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An Exploratory Analysis of Predictors of Youth Suicide-Related Behaviors in Autism Spectrum Disorder: Implications for Prevention Science

Abstract

Although autism spectrum disorder (ASD) is associated with significant mental health concerns, little is known about suicidality, particularly among youth. To address this critical gap in the literature, the current study examined the predictive validity of (1) demographics, (2) core autism symptoms, (3) cognitive abilities and adaptive behavior, (4) comorbid psychopathology, and (5) medical problems, for suicide-related behaviors among autistic youth (N = 481; Mage = 11.56 years). As indices of suicide-related behaviors, parents reported on whether the child had ever (1) talked about killing themselves, and (2) engaged in deliberate self-harm or attempted suicide. These two suicide-related outcomes had distinct clinical correlates, including child age, parental education, restricted and repetitive behaviors, IQ and adaptive behavior, affective and conduct problems, and medical concerns.

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Notes

  1. 1.

    Identity-first language is used throughout this article because autistic children and adults have expressed a preference for identity-first language over person-first language (Kenny et al. 2016), consistent with the endorsement of identity-first language by autistic self-advocates [Autism Self-Advocacy Network (ASAN) (2016)].

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Acknowledgments

We are very grateful to the families, participants, and clinicians who made this study possible as part of the Province of Ontario Neurodevelopmental Disorders Network.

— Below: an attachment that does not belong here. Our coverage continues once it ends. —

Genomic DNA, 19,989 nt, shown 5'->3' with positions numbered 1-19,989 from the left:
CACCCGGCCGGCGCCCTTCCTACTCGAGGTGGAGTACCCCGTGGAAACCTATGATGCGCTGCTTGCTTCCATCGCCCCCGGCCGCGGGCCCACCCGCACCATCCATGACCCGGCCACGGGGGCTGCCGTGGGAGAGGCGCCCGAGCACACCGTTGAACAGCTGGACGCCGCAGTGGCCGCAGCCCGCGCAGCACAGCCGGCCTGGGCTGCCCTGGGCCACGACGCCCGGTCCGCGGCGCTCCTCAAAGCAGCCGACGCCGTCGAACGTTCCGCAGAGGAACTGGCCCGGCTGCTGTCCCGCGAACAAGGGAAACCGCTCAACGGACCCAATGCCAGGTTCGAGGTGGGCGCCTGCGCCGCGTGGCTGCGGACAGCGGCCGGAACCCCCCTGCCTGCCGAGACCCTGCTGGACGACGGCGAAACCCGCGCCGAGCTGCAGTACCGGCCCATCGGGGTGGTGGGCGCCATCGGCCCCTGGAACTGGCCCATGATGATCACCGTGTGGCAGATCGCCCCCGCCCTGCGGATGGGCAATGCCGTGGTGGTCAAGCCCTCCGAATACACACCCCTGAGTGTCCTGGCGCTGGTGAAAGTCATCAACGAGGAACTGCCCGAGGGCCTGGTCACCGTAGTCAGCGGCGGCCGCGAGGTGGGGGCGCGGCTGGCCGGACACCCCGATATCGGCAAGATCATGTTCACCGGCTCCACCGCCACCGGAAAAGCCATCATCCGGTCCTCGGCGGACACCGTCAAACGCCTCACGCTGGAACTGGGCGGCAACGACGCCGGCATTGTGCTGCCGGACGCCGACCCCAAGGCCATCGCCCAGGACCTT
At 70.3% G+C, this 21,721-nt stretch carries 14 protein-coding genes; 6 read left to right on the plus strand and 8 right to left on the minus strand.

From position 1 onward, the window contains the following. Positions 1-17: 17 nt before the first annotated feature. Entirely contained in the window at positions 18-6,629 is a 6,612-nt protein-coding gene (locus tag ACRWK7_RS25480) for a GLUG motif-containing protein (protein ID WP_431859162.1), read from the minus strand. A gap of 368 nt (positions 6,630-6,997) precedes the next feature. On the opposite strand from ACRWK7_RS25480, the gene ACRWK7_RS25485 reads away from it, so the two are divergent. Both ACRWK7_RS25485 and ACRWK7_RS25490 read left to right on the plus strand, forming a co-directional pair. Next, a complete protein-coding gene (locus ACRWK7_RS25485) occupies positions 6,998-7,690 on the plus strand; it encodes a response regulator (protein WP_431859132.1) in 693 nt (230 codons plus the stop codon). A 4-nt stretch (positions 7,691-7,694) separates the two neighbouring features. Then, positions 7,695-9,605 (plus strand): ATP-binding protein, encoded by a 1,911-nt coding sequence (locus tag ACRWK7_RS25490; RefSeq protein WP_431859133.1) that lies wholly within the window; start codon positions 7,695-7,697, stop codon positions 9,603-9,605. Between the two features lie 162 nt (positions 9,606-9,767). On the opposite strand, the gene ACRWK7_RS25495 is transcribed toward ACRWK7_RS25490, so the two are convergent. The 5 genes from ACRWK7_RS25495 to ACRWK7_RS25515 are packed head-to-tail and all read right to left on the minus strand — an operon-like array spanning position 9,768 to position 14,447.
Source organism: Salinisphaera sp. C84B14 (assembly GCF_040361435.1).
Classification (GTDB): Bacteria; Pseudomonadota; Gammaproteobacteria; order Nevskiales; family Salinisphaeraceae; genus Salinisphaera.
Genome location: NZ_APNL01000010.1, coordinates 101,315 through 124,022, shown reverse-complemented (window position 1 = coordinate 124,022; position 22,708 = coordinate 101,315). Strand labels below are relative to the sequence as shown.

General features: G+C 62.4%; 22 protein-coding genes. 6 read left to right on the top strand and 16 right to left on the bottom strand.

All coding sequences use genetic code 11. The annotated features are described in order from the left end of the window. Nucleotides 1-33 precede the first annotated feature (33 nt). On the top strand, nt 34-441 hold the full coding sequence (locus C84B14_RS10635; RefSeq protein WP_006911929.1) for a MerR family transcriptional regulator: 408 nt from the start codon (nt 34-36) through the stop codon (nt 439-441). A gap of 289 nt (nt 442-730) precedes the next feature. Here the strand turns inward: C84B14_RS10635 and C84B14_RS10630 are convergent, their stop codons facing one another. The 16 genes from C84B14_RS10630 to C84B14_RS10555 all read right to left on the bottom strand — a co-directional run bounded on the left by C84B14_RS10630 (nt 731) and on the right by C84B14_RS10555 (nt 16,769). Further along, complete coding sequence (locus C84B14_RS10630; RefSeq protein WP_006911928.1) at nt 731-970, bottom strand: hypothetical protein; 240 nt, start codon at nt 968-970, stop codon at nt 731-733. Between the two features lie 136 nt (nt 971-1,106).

Funding

This study has no funding to report, and was completed as part of the larger Province of Ontario Neurodevelopmental Disorders (POND Network).

Author information

CGM conceived and drafted the manuscript and performed statistical analyses. EAD wrote part of the manuscript and assisted with analyses. EA, RN, EK, SG, XL, and RAS participated in the design and coordination of the study. EPH, EK, and RAS assisted with preparation of the draft. All authors read and approved the final manuscript.

Correspondence to Christina G. McDonnell.

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All procedures performed in studies involving human participants were in accordance with the ethical standards of the institutional research committee and with the 1964 Helsinki declaration and its later amendments or comparable ethical standards.

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Informed consent was obtained from all caregivers who participated in the study.

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McDonnell, C.G., DeLucia, E.A., Hayden, E.P. et al. An Exploratory Analysis of Predictors of Youth Suicide-Related Behaviors in Autism Spectrum Disorder: Implications for Prevention Science. J Autism Dev Disord (2019). https://doi.org/10.1007/s10803-019-04320-6

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Keywords

  • Autism spectrum disorder
  • Suicidality
  • Psychopathology
  • Prevention